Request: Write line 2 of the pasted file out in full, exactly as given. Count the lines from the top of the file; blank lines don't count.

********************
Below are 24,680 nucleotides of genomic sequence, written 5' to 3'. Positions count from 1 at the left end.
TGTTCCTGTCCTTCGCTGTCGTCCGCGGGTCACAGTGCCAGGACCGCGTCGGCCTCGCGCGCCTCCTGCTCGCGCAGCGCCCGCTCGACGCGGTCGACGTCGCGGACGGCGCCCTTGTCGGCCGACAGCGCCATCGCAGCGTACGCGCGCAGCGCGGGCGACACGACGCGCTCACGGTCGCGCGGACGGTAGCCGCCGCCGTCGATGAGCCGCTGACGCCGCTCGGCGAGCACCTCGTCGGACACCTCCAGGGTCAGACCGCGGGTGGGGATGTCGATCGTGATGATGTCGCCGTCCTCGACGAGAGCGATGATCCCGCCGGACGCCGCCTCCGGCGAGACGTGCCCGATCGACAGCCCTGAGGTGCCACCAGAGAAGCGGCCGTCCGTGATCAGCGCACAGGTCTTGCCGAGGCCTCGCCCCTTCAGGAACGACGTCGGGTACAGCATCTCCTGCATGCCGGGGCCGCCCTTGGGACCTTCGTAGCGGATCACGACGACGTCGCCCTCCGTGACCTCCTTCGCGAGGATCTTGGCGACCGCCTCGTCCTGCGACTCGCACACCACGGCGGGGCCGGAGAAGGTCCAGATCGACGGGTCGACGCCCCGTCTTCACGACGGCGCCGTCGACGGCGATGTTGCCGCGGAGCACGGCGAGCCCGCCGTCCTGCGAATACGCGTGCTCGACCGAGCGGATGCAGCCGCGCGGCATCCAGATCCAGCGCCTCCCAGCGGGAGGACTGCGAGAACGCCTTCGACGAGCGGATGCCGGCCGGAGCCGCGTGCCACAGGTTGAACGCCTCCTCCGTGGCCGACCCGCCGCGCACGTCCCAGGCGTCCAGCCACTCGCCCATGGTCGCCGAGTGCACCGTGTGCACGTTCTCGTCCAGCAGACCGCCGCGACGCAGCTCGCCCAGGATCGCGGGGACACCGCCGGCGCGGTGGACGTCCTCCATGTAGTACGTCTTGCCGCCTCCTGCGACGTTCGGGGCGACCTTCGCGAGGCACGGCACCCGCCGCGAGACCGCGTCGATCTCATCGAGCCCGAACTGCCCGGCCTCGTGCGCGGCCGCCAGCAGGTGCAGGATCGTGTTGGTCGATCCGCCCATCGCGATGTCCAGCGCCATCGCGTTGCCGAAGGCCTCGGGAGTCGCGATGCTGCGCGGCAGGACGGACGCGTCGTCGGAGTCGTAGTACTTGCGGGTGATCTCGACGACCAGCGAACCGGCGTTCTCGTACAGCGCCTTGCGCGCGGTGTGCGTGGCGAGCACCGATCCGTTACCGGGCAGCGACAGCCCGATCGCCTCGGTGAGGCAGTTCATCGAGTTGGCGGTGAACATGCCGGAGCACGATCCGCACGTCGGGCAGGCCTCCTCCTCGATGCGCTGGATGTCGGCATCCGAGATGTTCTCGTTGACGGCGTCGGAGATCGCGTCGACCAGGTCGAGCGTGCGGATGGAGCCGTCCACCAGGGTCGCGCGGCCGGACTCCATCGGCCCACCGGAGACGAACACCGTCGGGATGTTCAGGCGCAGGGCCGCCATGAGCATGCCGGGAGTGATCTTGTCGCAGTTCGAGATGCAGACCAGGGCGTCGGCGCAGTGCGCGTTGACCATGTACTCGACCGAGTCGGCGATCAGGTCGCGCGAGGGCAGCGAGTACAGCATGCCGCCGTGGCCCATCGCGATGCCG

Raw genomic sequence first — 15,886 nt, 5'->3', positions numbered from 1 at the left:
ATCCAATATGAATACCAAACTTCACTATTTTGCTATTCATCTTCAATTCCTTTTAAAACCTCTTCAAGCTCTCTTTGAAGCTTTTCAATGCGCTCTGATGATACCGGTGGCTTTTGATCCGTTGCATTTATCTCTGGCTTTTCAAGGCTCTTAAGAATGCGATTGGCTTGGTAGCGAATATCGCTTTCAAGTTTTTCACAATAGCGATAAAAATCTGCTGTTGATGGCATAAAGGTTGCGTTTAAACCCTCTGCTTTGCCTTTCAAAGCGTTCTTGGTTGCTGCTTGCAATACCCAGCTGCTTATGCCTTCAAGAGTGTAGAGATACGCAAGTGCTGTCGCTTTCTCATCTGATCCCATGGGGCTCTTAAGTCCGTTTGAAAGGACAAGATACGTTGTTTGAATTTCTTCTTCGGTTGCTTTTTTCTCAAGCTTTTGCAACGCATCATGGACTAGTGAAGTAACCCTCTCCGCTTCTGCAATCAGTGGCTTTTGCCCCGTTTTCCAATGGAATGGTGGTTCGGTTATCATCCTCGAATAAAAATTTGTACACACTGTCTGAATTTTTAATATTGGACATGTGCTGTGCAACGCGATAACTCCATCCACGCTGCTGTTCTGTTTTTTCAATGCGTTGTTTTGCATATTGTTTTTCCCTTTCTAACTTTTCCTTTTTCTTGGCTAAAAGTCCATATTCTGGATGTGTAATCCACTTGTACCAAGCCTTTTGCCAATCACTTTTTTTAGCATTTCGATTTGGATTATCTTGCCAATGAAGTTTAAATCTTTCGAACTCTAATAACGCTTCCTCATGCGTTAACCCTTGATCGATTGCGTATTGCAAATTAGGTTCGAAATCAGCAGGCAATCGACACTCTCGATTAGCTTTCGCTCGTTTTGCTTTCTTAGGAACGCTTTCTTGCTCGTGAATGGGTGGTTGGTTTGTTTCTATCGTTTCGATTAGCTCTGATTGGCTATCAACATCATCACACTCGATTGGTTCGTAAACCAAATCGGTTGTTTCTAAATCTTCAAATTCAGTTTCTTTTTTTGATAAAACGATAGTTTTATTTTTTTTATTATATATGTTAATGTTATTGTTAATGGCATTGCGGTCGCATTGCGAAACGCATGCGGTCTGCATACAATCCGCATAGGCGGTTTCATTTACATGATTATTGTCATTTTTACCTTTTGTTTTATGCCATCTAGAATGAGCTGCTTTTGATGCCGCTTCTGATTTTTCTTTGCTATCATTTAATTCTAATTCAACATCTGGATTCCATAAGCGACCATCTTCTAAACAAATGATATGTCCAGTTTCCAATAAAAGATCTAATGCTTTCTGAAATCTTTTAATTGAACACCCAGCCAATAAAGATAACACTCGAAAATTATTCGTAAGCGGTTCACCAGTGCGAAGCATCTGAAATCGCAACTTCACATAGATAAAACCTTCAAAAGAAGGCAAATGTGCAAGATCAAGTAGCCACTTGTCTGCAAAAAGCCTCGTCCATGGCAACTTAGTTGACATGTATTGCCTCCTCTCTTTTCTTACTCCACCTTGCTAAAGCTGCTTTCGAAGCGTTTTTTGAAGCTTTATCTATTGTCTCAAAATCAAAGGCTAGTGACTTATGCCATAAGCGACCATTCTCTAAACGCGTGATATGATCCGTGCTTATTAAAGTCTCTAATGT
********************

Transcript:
TGTTCCTGTCCTTCGCTGTCGTCCGCGGGTCACAGTGCCAGGACCGCGTCGGCCTCGCGCGCCTCCTGCTCGCGCAGCGCCCGCTCGACGCGGTCGACGTCGCGGACGGCGCCCTTGTCGGCCGACAGCGCCATCGCAGCGTACGCGCGCAGCGCGGGCGACACGACGCGCTCACGGTCGCGCGGACGGTAGCCGCCGCCGTCGATGAGCCGCTGACGCCGCTCGGCGAGCACCTCGTCGGACACCTCCAGGGTCAGACCGCGGGTGGGGATGTCGATCGTGATGATGTCGCCGTCCTCGACGAGAGCGATGATCCCGCCGGACGCCGCCTCCGGCGAGACGTGCCCGATCGACAGCCCTGAGGTGCCACCAGAGAAGCGGCCGTCCGTGATCAGCGCACAGGTCTTGCCGAGGCCTCGCCCCTTCAGGAACGACGTCGGGTACAGCATCTCCTGCATGCCGGGGCCGCCCTTGGGACCTTCGTAGCGGATCACGACGACGTCGCCCTCCGTGACCTCCTTCGCGAGGATCTTGGCGACCGCCTCGTCCTGCGACTCGCACACCACGGCGGGGCCGGAGAAGGTCCAGATCGACGGGTCGACGCCCCGTCTTCACGACGGCGCCGTCGACGGCGATGTTGCCGCGGAGCACGGCGAGCCCGCCGTCCTGCGAATACGCGTGCTCGACCGAGCGGATGCAGCCGCGCGGCATCCAGATCCAGCGCCTCCCAGCGGGAGGACTGCGAGAACGCCTTCGACGAGCGGATGCCGGCCGGAGCCGCGTGCCACAGGTTGAACGCCTCCTCCGTGGCCGACCCGCCGCGCACGTCCCAGGCGTCCAGCCACTCGCCCATGGTCGCCGAGTGCACCGTGTGCACGTTCTCGTCCAGCAGACCGCCGCGACGCAGCTCGCCCAGGATCGCGGGGACACCGCCGGCGCGGTGGACGTCCTCCATGTAGTACGTCTTGCCGCCTCCTGCGACGTTCGGGGCGACCTTCGCGAGGCACGGCACCCGCCGCGAGACCGCGTCGATCTCATCGAGCCCGAACTGCCCGGCCTCGTGCGCGGCCGCCAGCAGGTGCAGGATCGTGTTGGTCGATCCGCCCATCGCGATGTCCAGCGCCATCGCGTTGCCGAAGGCCTCGGGAGTCGCGATGCTGCGCGGCAGGACGGACGCGTCGTCGGAGTCGTAGTACTTGCGGGTGATCTCGACGACCAGCGAACCGGCGTTCTCGTACAGCGCCTTGCGCGCGGTGTGCGTGGCGAGCACCGATCCGTTACCGGGCAGCGACAGCCCGATCGCCTCGGTGAGGCAGTTCATCGAGTTGGCGGTGAACATGCCGGAGCACGATCCGCACGTCGGGCAGGCCTCCTCCTCGATGCGCTGGATGTCGGCATCCGAGATGTTCTCGTTGACGGCGTCGGAGATCGCGTCGACCAGGTCGAGCGTGCGGATGGAGCCGTCCACCAGGGTCGCGCGGCCGGACTCCATCGGCCCACCGGAGACGAACACCGTCGGGATGTTCAGGCGCAGGGCCGCCATGAGCATGCCGGGAGTGATCTTGTCGCAGTTCGAGATGCAGACCAGGGCGTCGGCGCAGTGCGCGTTGACCATGTACTCGACCGAGTCGGCGATCAGGTCGCGCGAGGGCAGCGAGTACAGCATGCCGCCGTGGCCCATCGCGATGCCG